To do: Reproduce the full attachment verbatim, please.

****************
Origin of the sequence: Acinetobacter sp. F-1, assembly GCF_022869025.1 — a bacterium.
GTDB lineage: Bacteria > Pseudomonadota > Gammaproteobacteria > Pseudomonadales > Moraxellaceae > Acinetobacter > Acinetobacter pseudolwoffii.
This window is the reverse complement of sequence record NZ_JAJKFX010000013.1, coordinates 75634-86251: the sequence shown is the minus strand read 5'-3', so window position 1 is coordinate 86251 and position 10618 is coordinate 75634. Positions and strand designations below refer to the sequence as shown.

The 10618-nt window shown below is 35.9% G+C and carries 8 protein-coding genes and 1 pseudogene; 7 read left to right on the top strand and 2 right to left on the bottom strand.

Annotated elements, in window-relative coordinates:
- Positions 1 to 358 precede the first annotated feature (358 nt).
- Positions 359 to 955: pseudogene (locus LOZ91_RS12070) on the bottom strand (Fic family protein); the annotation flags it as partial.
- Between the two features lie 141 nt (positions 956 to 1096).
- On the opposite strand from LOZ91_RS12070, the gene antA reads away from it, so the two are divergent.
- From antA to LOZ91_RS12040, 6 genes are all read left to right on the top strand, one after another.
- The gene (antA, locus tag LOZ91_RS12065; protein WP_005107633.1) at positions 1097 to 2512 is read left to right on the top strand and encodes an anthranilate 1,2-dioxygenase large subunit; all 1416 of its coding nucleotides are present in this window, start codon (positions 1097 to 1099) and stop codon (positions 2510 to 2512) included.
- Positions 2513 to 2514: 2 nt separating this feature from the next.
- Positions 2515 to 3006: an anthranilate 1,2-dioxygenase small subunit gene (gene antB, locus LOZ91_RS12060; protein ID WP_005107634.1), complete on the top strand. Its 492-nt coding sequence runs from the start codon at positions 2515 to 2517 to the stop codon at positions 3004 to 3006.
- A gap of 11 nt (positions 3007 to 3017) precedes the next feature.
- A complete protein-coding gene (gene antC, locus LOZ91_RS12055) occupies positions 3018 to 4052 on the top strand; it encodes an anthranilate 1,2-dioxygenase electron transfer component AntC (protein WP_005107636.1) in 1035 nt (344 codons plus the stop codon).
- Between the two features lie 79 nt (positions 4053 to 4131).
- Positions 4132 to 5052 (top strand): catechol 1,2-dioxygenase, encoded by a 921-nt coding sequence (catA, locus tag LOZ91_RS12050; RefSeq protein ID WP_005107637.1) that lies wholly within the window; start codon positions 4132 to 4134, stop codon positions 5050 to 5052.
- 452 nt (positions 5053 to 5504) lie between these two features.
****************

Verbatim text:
Origin of the sequence: Acinetobacter sp. F-1, assembly GCF_022869025.1 — a bacterium.
GTDB lineage: Bacteria > Pseudomonadota > Gammaproteobacteria > Pseudomonadales > Moraxellaceae > Acinetobacter > Acinetobacter pseudolwoffii.
This window is the reverse complement of sequence record NZ_JAJKFX010000013.1, coordinates 75634-86251: the sequence shown is the minus strand read 5'-3', so window position 1 is coordinate 86251 and position 10618 is coordinate 75634. Positions and strand designations below refer to the sequence as shown.

The 10618-nt window shown below is 35.9% G+C and carries 8 protein-coding genes and 1 pseudogene; 7 read left to right on the top strand and 2 right to left on the bottom strand.

Annotated elements, in window-relative coordinates:
- Positions 1 to 358 precede the first annotated feature (358 nt).
- Positions 359 to 955: pseudogene (locus LOZ91_RS12070) on the bottom strand (Fic family protein); the annotation flags it as partial.
- Between the two features lie 141 nt (positions 956 to 1096).
- On the opposite strand from LOZ91_RS12070, the gene antA reads away from it, so the two are divergent.
- From antA to LOZ91_RS12040, 6 genes are all read left to right on the top strand, one after another.
- The gene (antA, locus tag LOZ91_RS12065; protein WP_005107633.1) at positions 1097 to 2512 is read left to right on the top strand and encodes an anthranilate 1,2-dioxygenase large subunit; all 1416 of its coding nucleotides are present in this window, start codon (positions 1097 to 1099) and stop codon (positions 2510 to 2512) included.
- Positions 2513 to 2514: 2 nt separating this feature from the next.
- Positions 2515 to 3006: an anthranilate 1,2-dioxygenase small subunit gene (gene antB, locus LOZ91_RS12060; protein ID WP_005107634.1), complete on the top strand. Its 492-nt coding sequence runs from the start codon at positions 2515 to 2517 to the stop codon at positions 3004 to 3006.
- A gap of 11 nt (positions 3007 to 3017) precedes the next feature.
- A complete protein-coding gene (gene antC, locus LOZ91_RS12055) occupies positions 3018 to 4052 on the top strand; it encodes an anthranilate 1,2-dioxygenase electron transfer component AntC (protein WP_005107636.1) in 1035 nt (344 codons plus the stop codon).
- Between the two features lie 79 nt (positions 4053 to 4131).
- Positions 4132 to 5052 (top strand): catechol 1,2-dioxygenase, encoded by a 921-nt coding sequence (catA, locus tag LOZ91_RS12050; RefSeq protein ID WP_005107637.1) that lies wholly within the window; start codon positions 4132 to 4134, stop codon positions 5050 to 5052.
- 452 nt (positions 5053 to 5504) lie between these two features.